DOMINO brings together municipal authorities, business representatives, school leaders, chambers of commerce, regional administrations and the Ministry of Education. The idea is to develop the system of dual VET in cooperation with local employers in order to encourage stakeholders and employers to participate. One of the successful pilot schemes is in Panagyurishte. Some 64 students enrolled on this for the academic year 2015–2016, of which 43 specialised in trades requested by the mining company, Asarel Medet. In the academic year 2016–2017 another skill, in road construction equipment, will be added to the programme.
Cooperation with Austria
Austria began supporting the introduction of a classic version of the dual VET approach in Bulgaria in 2014. This project coordinates the entire process of selecting the participating regions, companies and schools, and assumes responsibility for the organisation of, and coordination between, the participating stakeholders and the Bulgarian Ministry of Education and Science. The Chamber of Commerce of Austria supports the preparation of curricula for dual training and their adaptation to the needs of business. It also helps train mentors from businesses in the necessary educational and employment law skills needed to work with young people. Austrian, Bulgarian and German companies have been included in this pilot project.
The project was first launched in two cities with two different professions. In Sofia, students have the opportunity to become qualified retail sales people. Theory modules will be taught at the Sofia School of Economics and Finance. The practical training will take place at well-known retail companies such as Billa Bulgaria, dm Bulgaria, Kaufland Bulgaria, Lidl Bulgaria and Metro Bulgaria. In Gabrovo, dual training in mechatronics (that is, technology combining electronics and mechanical engineering) is offered. Students here will study at the Dr Nicolas Vasiliadi professional technical school and receive practical training at metal manufacturer Ceratizit Bulgaria AG and tool manufacturer GWG Gabrovo Ltd.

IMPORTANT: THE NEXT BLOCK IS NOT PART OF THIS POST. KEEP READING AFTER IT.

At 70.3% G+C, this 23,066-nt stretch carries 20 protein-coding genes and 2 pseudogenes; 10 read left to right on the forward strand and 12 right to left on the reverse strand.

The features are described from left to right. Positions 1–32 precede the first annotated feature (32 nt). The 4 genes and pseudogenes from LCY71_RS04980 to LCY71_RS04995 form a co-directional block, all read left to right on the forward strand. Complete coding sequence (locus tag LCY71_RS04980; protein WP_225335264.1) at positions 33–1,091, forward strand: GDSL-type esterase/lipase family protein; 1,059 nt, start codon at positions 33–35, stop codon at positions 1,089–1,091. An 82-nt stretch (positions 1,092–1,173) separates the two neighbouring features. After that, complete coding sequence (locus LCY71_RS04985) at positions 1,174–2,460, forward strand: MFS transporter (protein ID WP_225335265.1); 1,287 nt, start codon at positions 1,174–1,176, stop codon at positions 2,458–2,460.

In parallel with those projects that are supported by other countries, some local attempts have been made to launch the dual VET system. However, it seems that where VET schools are not backed up by projects and donors the results are mixed, as reported for example, in Plovdiv, where there were no candidates for several professions.
Social partners and dual VET
The social partners have supported the introduction of dual VET. Several members of the nationally representative employer organisations have participated at branch level in dual VET projects, as is the case in the mining branch in Panagyurishte.
Trade unions have organised a number of conferences and debates. In April 2015, even before the introduction of dual VET, the Confederation of Independent Trade Unions of Bulgaria (CITUB) had discussed the subject with Austrian trade unions at a forum in Sofia. In February 2017, the Bulgarian Teachers Trade Union claimed tax advantages for the schools involved in dual-track VET.
Even before dual VET was introduced by law, representatives of CITUB and the Confederation of Employers and Industrialists in Bulgaria (CEIBG) had visited dual VET projects at the refrigerator manufacturer Liebherr-Hausgeräte, publishers Marica and clothing manufacturer Pirin Tex to better understand the practical issues involved and to support the legislative changes introducing dual VET.
In early 2016, the president of CITUB declared the union would support dual VET, but said that the State should also back the system for training and re-training the labour force. The president of the education section of the Federation of Labour CL Podkrepa has recently criticised Bulgarian companies, stating that only 5% of them are ready to invest in dual training.
The dual-track education and training approach is expected to develop further in Bulgaria but it will need to attract more support from the social partners to succeed.